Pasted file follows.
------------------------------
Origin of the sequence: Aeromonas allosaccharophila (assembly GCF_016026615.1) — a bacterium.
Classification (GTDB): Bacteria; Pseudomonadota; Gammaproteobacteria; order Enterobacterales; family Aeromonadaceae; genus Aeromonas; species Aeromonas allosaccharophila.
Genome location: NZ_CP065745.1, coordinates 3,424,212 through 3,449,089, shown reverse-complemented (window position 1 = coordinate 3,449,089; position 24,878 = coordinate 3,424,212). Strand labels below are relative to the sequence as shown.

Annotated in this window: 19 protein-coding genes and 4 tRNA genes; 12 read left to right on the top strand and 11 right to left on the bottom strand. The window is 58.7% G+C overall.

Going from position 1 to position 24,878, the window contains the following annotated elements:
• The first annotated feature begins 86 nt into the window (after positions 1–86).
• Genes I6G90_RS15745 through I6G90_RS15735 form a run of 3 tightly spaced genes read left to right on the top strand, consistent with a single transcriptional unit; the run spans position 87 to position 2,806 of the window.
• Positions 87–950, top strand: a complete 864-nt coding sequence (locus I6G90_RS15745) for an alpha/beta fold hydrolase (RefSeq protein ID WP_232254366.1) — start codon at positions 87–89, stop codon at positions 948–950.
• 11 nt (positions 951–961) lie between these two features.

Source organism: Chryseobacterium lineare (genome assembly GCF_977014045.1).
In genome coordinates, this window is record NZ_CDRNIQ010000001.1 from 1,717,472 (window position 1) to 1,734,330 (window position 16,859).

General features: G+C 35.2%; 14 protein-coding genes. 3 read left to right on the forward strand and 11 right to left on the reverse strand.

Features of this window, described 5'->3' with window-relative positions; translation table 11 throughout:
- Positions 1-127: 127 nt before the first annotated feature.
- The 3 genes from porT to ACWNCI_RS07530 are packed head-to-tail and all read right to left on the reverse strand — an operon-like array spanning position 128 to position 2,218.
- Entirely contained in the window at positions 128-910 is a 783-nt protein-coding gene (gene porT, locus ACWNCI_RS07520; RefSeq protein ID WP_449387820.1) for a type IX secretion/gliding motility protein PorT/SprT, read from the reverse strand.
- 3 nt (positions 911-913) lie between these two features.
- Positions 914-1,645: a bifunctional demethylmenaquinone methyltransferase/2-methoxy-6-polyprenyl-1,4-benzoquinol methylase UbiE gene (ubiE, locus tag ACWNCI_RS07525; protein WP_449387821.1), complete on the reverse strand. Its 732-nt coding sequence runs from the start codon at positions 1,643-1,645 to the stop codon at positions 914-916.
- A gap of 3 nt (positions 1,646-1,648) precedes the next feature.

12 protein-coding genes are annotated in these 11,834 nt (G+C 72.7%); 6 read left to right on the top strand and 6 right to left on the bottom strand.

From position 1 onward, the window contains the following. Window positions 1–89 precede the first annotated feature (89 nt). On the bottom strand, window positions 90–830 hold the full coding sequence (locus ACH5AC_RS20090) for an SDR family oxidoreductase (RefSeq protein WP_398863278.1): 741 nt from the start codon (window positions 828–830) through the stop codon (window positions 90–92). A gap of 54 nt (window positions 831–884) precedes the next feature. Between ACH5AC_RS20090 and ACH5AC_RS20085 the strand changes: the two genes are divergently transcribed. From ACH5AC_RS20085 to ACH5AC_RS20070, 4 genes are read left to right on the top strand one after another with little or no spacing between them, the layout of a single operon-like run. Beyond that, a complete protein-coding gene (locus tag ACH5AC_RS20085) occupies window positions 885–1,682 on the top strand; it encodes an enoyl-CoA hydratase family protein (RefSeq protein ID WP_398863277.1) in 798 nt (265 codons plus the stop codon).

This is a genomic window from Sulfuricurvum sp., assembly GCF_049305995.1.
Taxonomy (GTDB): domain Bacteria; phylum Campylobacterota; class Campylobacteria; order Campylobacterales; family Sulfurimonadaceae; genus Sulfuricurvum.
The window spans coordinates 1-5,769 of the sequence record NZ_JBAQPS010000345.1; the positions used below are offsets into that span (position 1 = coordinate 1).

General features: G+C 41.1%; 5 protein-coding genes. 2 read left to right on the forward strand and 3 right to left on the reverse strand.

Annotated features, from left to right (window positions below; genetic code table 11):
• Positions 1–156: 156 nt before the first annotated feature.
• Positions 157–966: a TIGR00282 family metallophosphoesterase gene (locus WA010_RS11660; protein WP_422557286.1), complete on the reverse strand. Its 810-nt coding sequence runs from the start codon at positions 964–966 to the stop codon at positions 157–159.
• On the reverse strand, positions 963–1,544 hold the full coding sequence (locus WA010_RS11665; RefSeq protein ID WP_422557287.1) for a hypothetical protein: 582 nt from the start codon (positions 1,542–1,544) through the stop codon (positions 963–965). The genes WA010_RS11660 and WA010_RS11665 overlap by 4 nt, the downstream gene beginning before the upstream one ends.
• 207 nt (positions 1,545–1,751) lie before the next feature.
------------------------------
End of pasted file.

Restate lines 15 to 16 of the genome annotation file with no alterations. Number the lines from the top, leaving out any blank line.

- The 3 genes from porT to ACWNCI_RS07530 are packed head-to-tail and all read right to left on the reverse strand — an operon-like array spanning position 128 to position 2,218.
- Entirely contained in the window at positions 128-910 is a 783-nt protein-coding gene (gene porT, locus ACWNCI_RS07520; RefSeq protein ID WP_449387820.1) for a type IX secretion/gliding motility protein PorT/SprT, read from the reverse strand.